Tags : education Mu Kuang English School parenting STEM

From left: Principal C.Y. Leung, STEM Education Officer Mr. Ryan Au, Assistant Principals Mr. Samuel Kam and Mr. Joe Cheung, and Head of PTA Ms K.C. Ling.

An experienced educator once told me that apart from evaluating a school based on its public exam results, he could easily identify a good school via first-hand observations: well-mannered and cheerful students, harmonious teacher-student relationship, democratic leadership among the teaching staff, a forward-looking school vision, student-oriented policies, close family-school alliance… Upholding the founders’ philosophy of equality in education and serving the public, Mu Kuang English School checks all the above-mentioned boxes and is blooming for a promising future.

An affordable DSS school that promises equality to all students
In 1991, the Hong Kong government launched the Direct Subsidy Scheme (DSS) to enhance the quality of private schools while providing students and parents more options outside the public and aided school system. Since DSS schools are free to charge school fees, some may misinterpret that they are for the middle and upper class only, and fail to realize DSS schools’ higher autonomy, which lies in the flexibility in making their own decisions in terms of curriculum, admission and manpower. As an affordable DSS school, Mu Kuang English School charges each student only HK$2,000 per year and offers financial aid to families in need. This arrangement complies with the founders’ vision. In 1954, the school founders Mrs. Elsie Tu, Mr. Andrew Tu and Mr. Chung Tai, saddened by the fact that many children from lower-class families were robbed of education, decided to build a school out of their own pocket to offer free schooling to the needy. Started with a humble campus made of makeshift canopies at Lo Fu Ngam, it was first named “Mu Kuang Secondary School” and later renamed as “Mu Kuang English School”. Mrs. Elsie Tu, the school supervisor, taught Music and English, while Mr. Andrew Tu taught Mandarin and Chinese. The school grew over the years, prevailed numerous challenges, and became a DSS school in 2013.

Assistant Principal Joe Cheung told us about the teaching objectives of Mu Kuang English School saying, “Our school has a tradition of serving the public, regardless of class or religion. Our goal is to help students find enjoyment in learning, discover their future and build an international vision.”

Mandatory Japanese or Korean lessons to better equip students
Forming sister schools has become a popular trend in the education sector. It allows effective communication and cultural exchange for students from different regions and backgrounds. Mu Kuang English School’s network of sister schools spans across Mainland China, Taiwan, South Korea and Japan. Principal C.Y. Leung said, “For the past two years, we have been actively expanding our network of sister schools in East Asia as these neighbouring countries and cities have become popular for travelling, schooling and even job hunting for the youth. Rapid global development has led to economic integration that improves our quality of life and broadens our students’ career options. We have been organizing more exchange tours, once topping more than 10 in a year, to provide students with the opportunities to see the world. Each tour is one week long, during which students would attend classes at the sister school and stay with a local host family to fully immerse themselves into the local culture while broadening their international network. To further our effort in better equipping our students, we will kick off our mandatory third-language training in the coming school year. All Form One students must choose Japanese or Korean as their third language, and we will also provide them with the opportunities to visit Japan or South Korea to put their newly acquired skill into practice.”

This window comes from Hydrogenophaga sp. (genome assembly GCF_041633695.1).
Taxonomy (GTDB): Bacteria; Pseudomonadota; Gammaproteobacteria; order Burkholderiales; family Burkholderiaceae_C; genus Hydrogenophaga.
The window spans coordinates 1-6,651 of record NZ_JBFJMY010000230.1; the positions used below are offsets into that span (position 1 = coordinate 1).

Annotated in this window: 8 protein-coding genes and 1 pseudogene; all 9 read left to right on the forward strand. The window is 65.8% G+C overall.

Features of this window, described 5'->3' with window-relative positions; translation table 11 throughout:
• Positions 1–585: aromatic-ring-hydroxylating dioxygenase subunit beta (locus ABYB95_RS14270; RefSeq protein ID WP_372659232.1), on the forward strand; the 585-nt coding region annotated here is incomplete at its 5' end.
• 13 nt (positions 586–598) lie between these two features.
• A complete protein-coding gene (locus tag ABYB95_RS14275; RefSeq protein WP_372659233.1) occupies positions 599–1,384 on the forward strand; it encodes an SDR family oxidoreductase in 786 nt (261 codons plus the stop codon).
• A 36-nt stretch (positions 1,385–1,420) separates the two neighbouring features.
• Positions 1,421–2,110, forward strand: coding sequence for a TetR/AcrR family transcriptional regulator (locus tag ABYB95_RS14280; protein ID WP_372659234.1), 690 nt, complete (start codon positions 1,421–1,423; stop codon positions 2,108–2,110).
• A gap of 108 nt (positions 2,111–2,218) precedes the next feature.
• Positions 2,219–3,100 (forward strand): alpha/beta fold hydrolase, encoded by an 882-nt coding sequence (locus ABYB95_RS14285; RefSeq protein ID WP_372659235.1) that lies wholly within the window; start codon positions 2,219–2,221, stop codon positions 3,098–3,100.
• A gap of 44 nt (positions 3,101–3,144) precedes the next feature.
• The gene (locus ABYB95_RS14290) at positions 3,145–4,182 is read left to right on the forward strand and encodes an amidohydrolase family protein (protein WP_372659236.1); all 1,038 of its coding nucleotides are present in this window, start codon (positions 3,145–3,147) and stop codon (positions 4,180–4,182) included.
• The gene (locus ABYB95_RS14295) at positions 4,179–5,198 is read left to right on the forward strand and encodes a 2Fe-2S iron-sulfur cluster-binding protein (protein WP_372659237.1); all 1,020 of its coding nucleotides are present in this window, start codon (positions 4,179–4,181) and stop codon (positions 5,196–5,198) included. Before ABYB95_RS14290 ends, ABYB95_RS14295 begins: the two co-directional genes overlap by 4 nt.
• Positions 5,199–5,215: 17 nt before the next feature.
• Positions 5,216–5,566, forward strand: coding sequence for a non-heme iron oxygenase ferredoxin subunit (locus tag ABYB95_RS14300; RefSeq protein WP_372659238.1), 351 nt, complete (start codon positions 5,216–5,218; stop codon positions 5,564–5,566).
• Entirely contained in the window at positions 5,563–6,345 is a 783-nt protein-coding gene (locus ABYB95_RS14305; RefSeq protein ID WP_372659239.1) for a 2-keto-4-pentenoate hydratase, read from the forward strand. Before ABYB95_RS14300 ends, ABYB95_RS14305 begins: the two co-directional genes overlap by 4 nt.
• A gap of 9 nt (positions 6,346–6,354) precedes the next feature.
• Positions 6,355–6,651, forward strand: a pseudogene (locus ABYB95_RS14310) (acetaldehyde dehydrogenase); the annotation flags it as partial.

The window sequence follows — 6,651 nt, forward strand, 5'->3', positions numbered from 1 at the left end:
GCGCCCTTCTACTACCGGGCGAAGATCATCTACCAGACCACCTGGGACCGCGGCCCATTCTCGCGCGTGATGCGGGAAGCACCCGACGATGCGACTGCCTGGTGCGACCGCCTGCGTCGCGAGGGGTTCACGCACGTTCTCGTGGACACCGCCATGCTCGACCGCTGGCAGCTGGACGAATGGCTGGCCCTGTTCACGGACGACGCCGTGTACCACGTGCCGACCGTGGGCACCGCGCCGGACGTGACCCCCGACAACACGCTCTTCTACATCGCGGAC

Assistant Principal Samuel Kam explained how the idea was initiated in the first place saying, “One and a half years ago, our school organized an exchange tour to Gunma, Japan. One of our students gave a stunning 20-minute speech in fluent Japanese that impressed even the local Japanese teachers and students. I found out from him later that he had been self-learning Japanese at home through online videos and dramas. It proves that students can excel tremendously in subjects that they are passionate about. As Japanese and South Korean cultures are popular among the young generation, we decided to include Japanese and Korean language training in our regular curriculum. A team of professional language teachers has been hired to ensure the quality of teaching and learning, while our own team will monitor the progress and quality. Students in Form One to Three will be given assessments and tests, while those in Form Four and above will be recommended to take professional examinations according to their standards.”

Principal C.Y. Leung then added, “A third language can boost our students’ competitiveness and give them more options in life planning. They can choose to continue their studies at prestigious universities overseas like the University of Tokyo and Kyoto University, where proficiency in Japanese is a prerequisite. The Ministry of Education, Culture, Sports, Science and Technology of Japan offers scholarships to overseas students every year, yet, only a few Hongkongers are eligible as candidates must pass the N2 level of the Japanese Language Proficiency Test, equivalent to speaking and reading Japanese fluently. Many students in our school come from underprivileged families, and cannot afford foreign language training. Providing them with the opportunity to learn a foreign language at school since Form One can help them develop an interest and excel in it. Most people learn about the Japanese and South Korean cultures through the media rather than first-hand interpersonal experience. By mastering the languages and visiting the places through educational exchange tours, our students can become ambassadors of these cultures, hence improving bonds among Asian nations while strengthening themselves for more options in future planning. Unlike aided schools, we, as a DSS school, has more room to explore new opportunities. We must make good use of the freedom and flexibility granted by the DSS system to enhance students’ competitiveness, which I consider as an important responsibility of the school in addition to nurturing good character.”